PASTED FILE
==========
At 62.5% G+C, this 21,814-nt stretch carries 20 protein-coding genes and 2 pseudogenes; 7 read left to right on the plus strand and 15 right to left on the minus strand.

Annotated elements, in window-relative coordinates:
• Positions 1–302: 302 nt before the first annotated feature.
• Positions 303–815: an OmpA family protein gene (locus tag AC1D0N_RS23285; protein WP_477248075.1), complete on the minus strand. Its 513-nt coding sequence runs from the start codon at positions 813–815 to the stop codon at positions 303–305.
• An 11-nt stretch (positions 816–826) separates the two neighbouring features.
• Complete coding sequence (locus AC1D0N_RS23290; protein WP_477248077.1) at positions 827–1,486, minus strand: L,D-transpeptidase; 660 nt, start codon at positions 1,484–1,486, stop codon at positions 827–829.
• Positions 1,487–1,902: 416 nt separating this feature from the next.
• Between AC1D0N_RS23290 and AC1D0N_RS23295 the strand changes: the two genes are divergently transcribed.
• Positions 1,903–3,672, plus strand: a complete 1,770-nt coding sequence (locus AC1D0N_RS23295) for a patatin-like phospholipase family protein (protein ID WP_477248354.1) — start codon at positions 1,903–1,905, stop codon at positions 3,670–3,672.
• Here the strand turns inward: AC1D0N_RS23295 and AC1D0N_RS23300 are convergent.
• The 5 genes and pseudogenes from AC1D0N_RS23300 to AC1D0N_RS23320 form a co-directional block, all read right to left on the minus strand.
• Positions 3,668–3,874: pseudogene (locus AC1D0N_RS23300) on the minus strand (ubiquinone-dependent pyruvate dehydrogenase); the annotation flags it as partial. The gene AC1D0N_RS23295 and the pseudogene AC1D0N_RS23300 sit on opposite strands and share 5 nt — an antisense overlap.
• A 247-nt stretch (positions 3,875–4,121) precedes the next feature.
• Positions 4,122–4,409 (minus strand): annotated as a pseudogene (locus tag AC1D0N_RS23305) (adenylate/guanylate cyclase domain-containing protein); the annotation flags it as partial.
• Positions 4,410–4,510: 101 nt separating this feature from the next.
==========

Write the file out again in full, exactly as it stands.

At 62.5% G+C, this 21,814-nt stretch carries 20 protein-coding genes and 2 pseudogenes; 7 read left to right on the plus strand and 15 right to left on the minus strand.

Annotated elements, in window-relative coordinates:
• Positions 1–302: 302 nt before the first annotated feature.
• Positions 303–815: an OmpA family protein gene (locus tag AC1D0N_RS23285; protein WP_477248075.1), complete on the minus strand. Its 513-nt coding sequence runs from the start codon at positions 813–815 to the stop codon at positions 303–305.
• An 11-nt stretch (positions 816–826) separates the two neighbouring features.
• Complete coding sequence (locus AC1D0N_RS23290; protein WP_477248077.1) at positions 827–1,486, minus strand: L,D-transpeptidase; 660 nt, start codon at positions 1,484–1,486, stop codon at positions 827–829.
• Positions 1,487–1,902: 416 nt separating this feature from the next.
• Between AC1D0N_RS23290 and AC1D0N_RS23295 the strand changes: the two genes are divergently transcribed.
• Positions 1,903–3,672, plus strand: a complete 1,770-nt coding sequence (locus AC1D0N_RS23295) for a patatin-like phospholipase family protein (protein ID WP_477248354.1) — start codon at positions 1,903–1,905, stop codon at positions 3,670–3,672.
• Here the strand turns inward: AC1D0N_RS23295 and AC1D0N_RS23300 are convergent.
• The 5 genes and pseudogenes from AC1D0N_RS23300 to AC1D0N_RS23320 form a co-directional block, all read right to left on the minus strand.
• Positions 3,668–3,874: pseudogene (locus AC1D0N_RS23300) on the minus strand (ubiquinone-dependent pyruvate dehydrogenase); the annotation flags it as partial. The gene AC1D0N_RS23295 and the pseudogene AC1D0N_RS23300 sit on opposite strands and share 5 nt — an antisense overlap.
• A 247-nt stretch (positions 3,875–4,121) precedes the next feature.
• Positions 4,122–4,409 (minus strand): annotated as a pseudogene (locus tag AC1D0N_RS23305) (adenylate/guanylate cyclase domain-containing protein); the annotation flags it as partial.
• Positions 4,410–4,510: 101 nt separating this feature from the next.